Cytochrome P450 CYP2C9 is the principal catalyst of warfarin and acenocoumarol hydroxilation reactions in human liver microsomes.1 There is a growing interest in the identification of genetic variants of cytochrome P450CYP2C9, which can modify its ability to inactivate warfarin and acenocoumarol, since a reduced CYP2C9 activity on these drugs would put patients at risk of over anticoagulation and subsequent bleeding complications.2,2C9*2(Arg144Cys) and 2C9*3 (Ile359Leu) variant alleles of this cytochrome have been associated with increased sensitivity to warfarin and acenocoumarol.3-6 But the allelic frequencies for these variants differ considerably among different ethnic groups: Caucasians carry the 2C9*2 and 2C9*3 variants (8% to 20% and 6% to 10%, respectively) more frequently than Asians do (0% and 2% to 5%, respectively).7 Recently, Leung et al8 have identified several genetic polymorphisms of cytochrome P450 CYP2C9 in a Chinese population. Two of them, Leu208Val and Ile181Leu, could have importance in the sensitivity to oral anticoagulant treatment in Chinese patients. Allele 208Val is more frequent than the Caucasian wild-type Leu208 in the Chinese population (75% heterozygotes and 19% homozygotes) and is associated with a lower warfarin dose requirement, which could explain why the Chinese population is more sensitive to warfarin than the Caucasian one. The Ile181Leu allelic variant was present in 9% of studied patients in heterozygous form and was associated with a higher warfarin dose requirement in that population.8
We have studied Leu208Val and Ile181Leu variants in 106 Spanish anticoagulated patients with a stable requirement for acenocoumarol to keep the international normalized ratio (INR) between 2 and 3.2 (41 patients required no more than 7 mg/wk acenocoumarol; 44 patients required between 7 mg/wk and 28 mg/wk; finally, 21 patients required more than 28 mg/wk). The population is described in detail elsewhere.6 Genotyping for Leu208Val and Ile181Leu was done by polymerase chain reaction followed by digestion with restriction enzyme. Primers for genetic analysis were TGTGCTCCCTGCAATGTGATCTGGTC (forward) and TGGCCTTACCTGGATCCAGGGGCTGGTC (reverse). A forced mismatch was included in position 3 from the 3′ end of forward primer to create in combination with 527ATT>CTT (polymorphism Ile181Leu) a restriction site forNlaIV. The reverse primer also has a forced mismatch in position 3 from the 3′ end to create in combination with 608TTG>GTG (polymorphism Leu208Val) a restriction site forTsp45I.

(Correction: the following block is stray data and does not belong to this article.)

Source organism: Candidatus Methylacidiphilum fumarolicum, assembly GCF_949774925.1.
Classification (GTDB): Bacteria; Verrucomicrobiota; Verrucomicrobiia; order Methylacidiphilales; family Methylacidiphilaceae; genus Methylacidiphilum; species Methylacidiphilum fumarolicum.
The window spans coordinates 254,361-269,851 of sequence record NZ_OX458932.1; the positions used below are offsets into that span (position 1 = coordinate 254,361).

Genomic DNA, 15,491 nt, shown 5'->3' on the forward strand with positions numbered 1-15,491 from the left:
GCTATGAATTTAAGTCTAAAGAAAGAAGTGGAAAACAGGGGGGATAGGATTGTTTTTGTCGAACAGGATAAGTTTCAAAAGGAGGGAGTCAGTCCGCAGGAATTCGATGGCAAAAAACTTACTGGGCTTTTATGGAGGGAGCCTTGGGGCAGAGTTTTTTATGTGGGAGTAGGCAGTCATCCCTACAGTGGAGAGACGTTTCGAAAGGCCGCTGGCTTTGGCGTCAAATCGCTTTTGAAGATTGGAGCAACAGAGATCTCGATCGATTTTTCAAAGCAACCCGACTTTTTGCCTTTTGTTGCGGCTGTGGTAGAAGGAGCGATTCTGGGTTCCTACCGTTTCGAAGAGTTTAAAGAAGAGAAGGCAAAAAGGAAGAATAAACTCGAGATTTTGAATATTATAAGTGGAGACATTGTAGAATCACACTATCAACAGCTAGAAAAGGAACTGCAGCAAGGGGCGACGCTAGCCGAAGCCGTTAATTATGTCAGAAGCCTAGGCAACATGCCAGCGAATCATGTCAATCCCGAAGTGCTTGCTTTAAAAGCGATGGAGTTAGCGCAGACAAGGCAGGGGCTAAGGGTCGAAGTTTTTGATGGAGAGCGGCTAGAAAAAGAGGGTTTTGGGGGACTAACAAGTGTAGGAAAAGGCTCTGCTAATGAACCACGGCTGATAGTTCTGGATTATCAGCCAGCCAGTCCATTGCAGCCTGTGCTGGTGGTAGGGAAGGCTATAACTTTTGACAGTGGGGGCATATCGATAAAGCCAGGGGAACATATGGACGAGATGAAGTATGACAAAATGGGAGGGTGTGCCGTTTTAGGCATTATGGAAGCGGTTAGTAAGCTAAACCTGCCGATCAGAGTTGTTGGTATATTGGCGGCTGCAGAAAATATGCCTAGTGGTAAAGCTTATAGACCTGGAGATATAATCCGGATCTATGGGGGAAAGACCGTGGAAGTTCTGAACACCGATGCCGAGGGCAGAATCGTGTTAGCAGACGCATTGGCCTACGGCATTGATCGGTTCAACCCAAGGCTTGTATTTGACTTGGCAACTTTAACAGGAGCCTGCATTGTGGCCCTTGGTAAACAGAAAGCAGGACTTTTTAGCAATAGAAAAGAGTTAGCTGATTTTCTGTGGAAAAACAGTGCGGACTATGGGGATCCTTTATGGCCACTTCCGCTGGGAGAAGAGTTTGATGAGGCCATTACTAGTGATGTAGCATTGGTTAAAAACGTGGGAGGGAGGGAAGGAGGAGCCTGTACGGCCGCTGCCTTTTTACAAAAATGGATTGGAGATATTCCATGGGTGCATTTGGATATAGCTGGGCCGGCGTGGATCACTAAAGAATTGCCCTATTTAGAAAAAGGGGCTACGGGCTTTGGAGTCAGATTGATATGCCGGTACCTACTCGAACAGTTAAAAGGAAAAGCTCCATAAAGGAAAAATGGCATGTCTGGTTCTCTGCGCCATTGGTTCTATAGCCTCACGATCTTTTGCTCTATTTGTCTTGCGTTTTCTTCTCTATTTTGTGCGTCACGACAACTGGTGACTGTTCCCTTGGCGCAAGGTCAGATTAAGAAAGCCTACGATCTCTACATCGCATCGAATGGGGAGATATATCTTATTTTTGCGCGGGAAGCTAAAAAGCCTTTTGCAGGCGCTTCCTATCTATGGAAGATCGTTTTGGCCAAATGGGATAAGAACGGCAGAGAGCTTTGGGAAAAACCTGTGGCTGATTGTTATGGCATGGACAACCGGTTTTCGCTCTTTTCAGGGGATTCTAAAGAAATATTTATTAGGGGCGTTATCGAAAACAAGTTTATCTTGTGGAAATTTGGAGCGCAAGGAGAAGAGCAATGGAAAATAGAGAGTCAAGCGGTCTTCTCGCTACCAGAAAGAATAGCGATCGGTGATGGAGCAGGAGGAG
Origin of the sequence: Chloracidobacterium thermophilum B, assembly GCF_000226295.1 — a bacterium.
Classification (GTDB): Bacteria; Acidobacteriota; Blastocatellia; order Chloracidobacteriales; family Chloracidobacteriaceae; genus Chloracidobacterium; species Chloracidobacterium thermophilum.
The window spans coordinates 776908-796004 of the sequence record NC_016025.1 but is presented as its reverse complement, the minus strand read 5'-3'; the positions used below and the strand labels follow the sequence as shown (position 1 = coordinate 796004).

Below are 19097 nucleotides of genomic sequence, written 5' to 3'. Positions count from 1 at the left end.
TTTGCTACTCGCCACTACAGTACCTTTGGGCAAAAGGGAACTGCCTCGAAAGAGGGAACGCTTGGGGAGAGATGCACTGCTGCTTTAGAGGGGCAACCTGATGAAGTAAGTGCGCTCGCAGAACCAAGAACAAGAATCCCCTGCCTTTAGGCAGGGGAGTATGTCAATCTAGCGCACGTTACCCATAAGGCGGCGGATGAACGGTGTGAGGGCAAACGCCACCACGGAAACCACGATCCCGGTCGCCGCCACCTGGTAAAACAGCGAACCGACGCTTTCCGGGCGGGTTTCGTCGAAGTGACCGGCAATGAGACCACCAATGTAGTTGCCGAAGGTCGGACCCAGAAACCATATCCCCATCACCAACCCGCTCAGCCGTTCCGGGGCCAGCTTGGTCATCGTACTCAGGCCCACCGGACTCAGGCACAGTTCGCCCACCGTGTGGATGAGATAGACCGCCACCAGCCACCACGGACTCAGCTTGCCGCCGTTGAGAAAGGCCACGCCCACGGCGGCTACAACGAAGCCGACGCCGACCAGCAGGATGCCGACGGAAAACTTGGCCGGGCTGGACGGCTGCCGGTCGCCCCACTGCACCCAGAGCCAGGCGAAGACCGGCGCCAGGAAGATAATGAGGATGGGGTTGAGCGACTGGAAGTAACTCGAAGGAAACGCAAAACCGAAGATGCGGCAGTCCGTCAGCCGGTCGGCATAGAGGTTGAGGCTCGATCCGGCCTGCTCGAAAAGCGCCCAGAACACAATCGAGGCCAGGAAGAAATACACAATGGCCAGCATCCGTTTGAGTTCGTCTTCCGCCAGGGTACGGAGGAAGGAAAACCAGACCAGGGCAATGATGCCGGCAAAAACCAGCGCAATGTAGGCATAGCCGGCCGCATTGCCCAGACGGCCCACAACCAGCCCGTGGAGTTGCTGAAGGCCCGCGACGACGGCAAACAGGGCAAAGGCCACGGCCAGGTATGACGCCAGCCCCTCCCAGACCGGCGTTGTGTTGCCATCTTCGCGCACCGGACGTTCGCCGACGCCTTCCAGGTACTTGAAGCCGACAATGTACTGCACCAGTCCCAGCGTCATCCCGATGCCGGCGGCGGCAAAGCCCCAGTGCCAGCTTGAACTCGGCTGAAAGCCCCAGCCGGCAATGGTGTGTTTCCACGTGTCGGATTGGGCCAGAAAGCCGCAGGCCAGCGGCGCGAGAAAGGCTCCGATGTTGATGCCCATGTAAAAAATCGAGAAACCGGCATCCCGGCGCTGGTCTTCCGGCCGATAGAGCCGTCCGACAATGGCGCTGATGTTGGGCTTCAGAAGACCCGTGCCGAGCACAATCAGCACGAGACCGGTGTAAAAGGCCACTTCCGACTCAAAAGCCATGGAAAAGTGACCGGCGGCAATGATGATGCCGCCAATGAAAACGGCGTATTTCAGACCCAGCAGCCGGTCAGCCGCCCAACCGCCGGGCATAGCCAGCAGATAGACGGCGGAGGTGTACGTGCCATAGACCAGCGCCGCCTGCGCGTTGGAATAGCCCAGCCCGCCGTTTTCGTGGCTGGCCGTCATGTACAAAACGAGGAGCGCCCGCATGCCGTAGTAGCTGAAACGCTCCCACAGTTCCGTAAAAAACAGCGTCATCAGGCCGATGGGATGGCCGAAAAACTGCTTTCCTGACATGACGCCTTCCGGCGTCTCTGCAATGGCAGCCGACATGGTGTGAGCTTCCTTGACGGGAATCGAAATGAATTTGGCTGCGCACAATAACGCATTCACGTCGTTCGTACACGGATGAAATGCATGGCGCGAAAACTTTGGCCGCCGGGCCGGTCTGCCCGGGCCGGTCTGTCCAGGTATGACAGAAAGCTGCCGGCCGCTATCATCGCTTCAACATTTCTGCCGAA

Neither Leu208Val nor the Ile181Leu variants were detected in any of the studied patients, indicating that neither of these genetic variants is involved in the variability of acenocoumarol requirement in this Spanish population: if these polymorphisms played a significant role in determining the acenocoumarol dosage in this population, we should have found some patients carrying the Leu208Val variant in the group with low acenocoumarol requirement and patients carrying the Ile181Leu variant in the high-dose group.
In conclusion, we demonstrate that the Leu208Val and the Ile181Leu polymorphisms of cytochrome P450 CYP2C9 do not seem to play an important role in sensitivity to acenocoumarol in the Spanish population. Factors such as 2C9*2 and 2C9*3variants of CYP2C9, age, sex, pharmacologic interactions, or associated diseases do not completely account for the interindividual differences in sensitivity to anticoagulant treatment. Therefore, it is probable that unknown genetic variants influencing the coumarin metabolism, which are perhaps different in different populations, will be described in the near future.